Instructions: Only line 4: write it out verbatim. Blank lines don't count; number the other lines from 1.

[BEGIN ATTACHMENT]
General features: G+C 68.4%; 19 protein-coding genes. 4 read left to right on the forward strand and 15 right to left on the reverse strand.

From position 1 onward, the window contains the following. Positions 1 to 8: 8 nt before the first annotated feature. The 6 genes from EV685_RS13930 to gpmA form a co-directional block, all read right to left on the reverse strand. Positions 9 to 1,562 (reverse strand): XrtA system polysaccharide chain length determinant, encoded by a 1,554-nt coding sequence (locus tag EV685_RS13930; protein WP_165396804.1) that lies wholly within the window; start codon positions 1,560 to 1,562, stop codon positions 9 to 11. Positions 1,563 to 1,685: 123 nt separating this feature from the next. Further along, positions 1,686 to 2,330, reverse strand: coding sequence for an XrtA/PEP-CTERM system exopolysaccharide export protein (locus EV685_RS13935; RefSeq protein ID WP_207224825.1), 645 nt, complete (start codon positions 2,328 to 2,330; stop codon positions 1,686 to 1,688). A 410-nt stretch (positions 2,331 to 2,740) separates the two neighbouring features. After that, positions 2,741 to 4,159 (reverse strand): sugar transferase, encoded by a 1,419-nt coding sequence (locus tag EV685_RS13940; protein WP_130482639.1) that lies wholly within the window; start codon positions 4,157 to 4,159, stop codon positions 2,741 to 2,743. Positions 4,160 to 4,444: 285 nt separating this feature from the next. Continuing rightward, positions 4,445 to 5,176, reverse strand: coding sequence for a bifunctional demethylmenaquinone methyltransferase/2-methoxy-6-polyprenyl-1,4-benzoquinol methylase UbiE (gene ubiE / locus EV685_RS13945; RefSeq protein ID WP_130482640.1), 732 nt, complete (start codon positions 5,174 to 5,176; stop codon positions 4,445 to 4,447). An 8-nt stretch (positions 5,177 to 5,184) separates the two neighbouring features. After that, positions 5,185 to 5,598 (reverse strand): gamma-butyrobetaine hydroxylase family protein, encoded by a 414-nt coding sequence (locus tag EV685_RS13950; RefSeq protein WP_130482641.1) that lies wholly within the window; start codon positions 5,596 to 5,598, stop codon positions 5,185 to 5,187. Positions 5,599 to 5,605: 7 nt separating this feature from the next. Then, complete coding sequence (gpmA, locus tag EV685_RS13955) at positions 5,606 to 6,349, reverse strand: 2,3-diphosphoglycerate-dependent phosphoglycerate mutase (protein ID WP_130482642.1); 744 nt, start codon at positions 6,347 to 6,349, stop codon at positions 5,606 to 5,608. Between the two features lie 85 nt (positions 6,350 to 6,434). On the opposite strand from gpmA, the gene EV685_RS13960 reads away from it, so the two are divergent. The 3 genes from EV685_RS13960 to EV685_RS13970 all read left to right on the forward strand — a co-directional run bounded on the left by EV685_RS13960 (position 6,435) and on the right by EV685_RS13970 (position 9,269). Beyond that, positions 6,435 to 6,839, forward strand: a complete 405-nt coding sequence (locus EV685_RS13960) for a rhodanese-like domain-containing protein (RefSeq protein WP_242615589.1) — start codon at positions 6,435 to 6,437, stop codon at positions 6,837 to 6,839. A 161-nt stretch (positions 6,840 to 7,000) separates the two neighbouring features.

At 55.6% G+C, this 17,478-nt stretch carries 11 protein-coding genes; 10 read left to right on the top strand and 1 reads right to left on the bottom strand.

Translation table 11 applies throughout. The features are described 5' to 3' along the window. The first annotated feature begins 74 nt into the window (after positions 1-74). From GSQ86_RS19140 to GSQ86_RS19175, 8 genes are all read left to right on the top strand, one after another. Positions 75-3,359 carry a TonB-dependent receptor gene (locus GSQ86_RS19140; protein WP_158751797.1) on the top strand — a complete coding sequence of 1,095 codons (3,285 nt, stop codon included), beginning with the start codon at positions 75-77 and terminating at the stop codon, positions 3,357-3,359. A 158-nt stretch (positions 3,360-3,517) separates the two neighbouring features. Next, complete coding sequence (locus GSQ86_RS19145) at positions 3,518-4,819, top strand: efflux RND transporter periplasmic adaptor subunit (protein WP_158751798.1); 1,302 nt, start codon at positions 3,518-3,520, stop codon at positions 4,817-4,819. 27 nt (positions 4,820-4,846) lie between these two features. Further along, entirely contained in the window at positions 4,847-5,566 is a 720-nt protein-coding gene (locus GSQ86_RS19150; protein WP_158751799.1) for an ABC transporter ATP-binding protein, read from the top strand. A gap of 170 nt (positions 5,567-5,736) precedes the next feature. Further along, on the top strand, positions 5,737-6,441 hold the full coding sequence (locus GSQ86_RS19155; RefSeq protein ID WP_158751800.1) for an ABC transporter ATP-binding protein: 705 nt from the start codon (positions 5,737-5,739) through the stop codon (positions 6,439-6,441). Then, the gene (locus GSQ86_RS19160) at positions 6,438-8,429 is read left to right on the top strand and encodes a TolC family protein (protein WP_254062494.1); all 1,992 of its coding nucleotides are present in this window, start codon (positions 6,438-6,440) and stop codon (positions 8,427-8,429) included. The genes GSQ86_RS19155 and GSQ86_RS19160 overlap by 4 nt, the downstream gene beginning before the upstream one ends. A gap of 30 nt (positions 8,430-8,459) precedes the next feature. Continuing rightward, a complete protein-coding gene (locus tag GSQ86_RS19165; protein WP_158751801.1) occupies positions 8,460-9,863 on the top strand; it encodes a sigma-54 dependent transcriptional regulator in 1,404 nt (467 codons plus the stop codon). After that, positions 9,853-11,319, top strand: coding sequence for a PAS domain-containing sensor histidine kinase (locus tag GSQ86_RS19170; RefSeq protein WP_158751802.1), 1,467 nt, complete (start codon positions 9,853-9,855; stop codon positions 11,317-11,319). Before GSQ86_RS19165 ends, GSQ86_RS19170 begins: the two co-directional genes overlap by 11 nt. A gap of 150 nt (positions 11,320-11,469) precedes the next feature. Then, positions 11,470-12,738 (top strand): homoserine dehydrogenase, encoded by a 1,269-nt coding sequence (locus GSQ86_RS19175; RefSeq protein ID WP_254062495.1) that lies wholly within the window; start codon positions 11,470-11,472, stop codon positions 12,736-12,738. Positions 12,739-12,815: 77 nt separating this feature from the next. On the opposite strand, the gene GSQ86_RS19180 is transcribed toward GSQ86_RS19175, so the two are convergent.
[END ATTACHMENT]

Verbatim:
Translation table 11 applies throughout. The features are described 5' to 3' along the window. The first annotated feature begins 74 nt into the window (after positions 1-74). From GSQ86_RS19140 to GSQ86_RS19175, 8 genes are all read left to right on the top strand, one after another. Positions 75-3,359 carry a TonB-dependent receptor gene (locus GSQ86_RS19140; protein WP_158751797.1) on the top strand — a complete coding sequence of 1,095 codons (3,285 nt, stop codon included), beginning with the start codon at positions 75-77 and terminating at the stop codon, positions 3,357-3,359. A 158-nt stretch (positions 3,360-3,517) separates the two neighbouring features. Next, complete coding sequence (locus GSQ86_RS19145) at positions 3,518-4,819, top strand: efflux RND transporter periplasmic adaptor subunit (protein WP_158751798.1); 1,302 nt, start codon at positions 3,518-3,520, stop codon at positions 4,817-4,819. 27 nt (positions 4,820-4,846) lie between these two features. Further along, entirely contained in the window at positions 4,847-5,566 is a 720-nt protein-coding gene (locus GSQ86_RS19150; protein WP_158751799.1) for an ABC transporter ATP-binding protein, read from the top strand. A gap of 170 nt (positions 5,567-5,736) precedes the next feature. Further along, on the top strand, positions 5,737-6,441 hold the full coding sequence (locus GSQ86_RS19155; RefSeq protein ID WP_158751800.1) for an ABC transporter ATP-binding protein: 705 nt from the start codon (positions 5,737-5,739) through the stop codon (positions 6,439-6,441). Then, the gene (locus GSQ86_RS19160) at positions 6,438-8,429 is read left to right on the top strand and encodes a TolC family protein (protein WP_254062494.1); all 1,992 of its coding nucleotides are present in this window, start codon (positions 6,438-6,440) and stop codon (positions 8,427-8,429) included. The genes GSQ86_RS19155 and GSQ86_RS19160 overlap by 4 nt, the downstream gene beginning before the upstream one ends. A gap of 30 nt (positions 8,430-8,459) precedes the next feature. Continuing rightward, a complete protein-coding gene (locus tag GSQ86_RS19165; protein WP_158751801.1) occupies positions 8,460-9,863 on the top strand; it encodes a sigma-54 dependent transcriptional regulator in 1,404 nt (467 codons plus the stop codon). After that, positions 9,853-11,319, top strand: coding sequence for a PAS domain-containing sensor histidine kinase (locus tag GSQ86_RS19170; RefSeq protein WP_158751802.1), 1,467 nt, complete (start codon positions 9,853-9,855; stop codon positions 11,317-11,319). Before GSQ86_RS19165 ends, GSQ86_RS19170 begins: the two co-directional genes overlap by 11 nt. A gap of 150 nt (positions 11,320-11,469) precedes the next feature. Then, positions 11,470-12,738 (top strand): homoserine dehydrogenase, encoded by a 1,269-nt coding sequence (locus GSQ86_RS19175; RefSeq protein ID WP_254062495.1) that lies wholly within the window; start codon positions 11,470-11,472, stop codon positions 12,736-12,738. Positions 12,739-12,815: 77 nt separating this feature from the next. On the opposite strand, the gene GSQ86_RS19180 is transcribed toward GSQ86_RS19175, so the two are convergent.